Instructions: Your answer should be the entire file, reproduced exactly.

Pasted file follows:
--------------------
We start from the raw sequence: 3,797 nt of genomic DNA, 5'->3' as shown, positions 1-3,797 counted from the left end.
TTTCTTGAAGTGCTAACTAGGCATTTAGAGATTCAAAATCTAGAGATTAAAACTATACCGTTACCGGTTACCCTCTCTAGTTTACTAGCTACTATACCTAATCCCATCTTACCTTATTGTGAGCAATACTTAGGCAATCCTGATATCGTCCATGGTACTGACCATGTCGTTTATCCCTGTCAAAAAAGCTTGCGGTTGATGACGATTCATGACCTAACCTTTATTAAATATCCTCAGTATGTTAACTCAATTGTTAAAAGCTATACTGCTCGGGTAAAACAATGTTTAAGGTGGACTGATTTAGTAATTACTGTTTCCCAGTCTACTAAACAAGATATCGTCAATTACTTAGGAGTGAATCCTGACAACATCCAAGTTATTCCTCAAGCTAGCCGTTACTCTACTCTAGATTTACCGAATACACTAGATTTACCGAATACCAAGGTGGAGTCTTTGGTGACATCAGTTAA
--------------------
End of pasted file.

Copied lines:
We start from the raw sequence: 3,797 nt of genomic DNA, 5'->3' as shown, positions 1-3,797 counted from the left end.
TTTCTTGAAGTGCTAACTAGGCATTTAGAGATTCAAAATCTAGAGATTAAAACTATACCGTTACCGGTTACCCTCTCTAGTTTACTAGCTACTATACCTAATCCCATCTTACCTTATTGTGAGCAATACTTAGGCAATCCTGATATCGTCCATGGTACTGACCATGTCGTTTATCCCTGTCAAAAAAGCTTGCGGTTGATGACGATTCATGACCTAACCTTTATTAAATATCCTCAGTATGTTAACTCAATTGTTAAAAGCTATACTGCTCGGGTAAAACAATGTTTAAGGTGGACTGATTTAGTAATTACTGTTTCCCAGTCTACTAAACAAGATATCGTCAATTACTTAGGAGTGAATCCTGACAACATCCAAGTTATTCCTCAAGCTAGCCGTTACTCTACTCTAGATTTACCGAATACACTAGATTTACCGAATACCAAGGTGGAGTCTTTGGTGACATCAGTTAA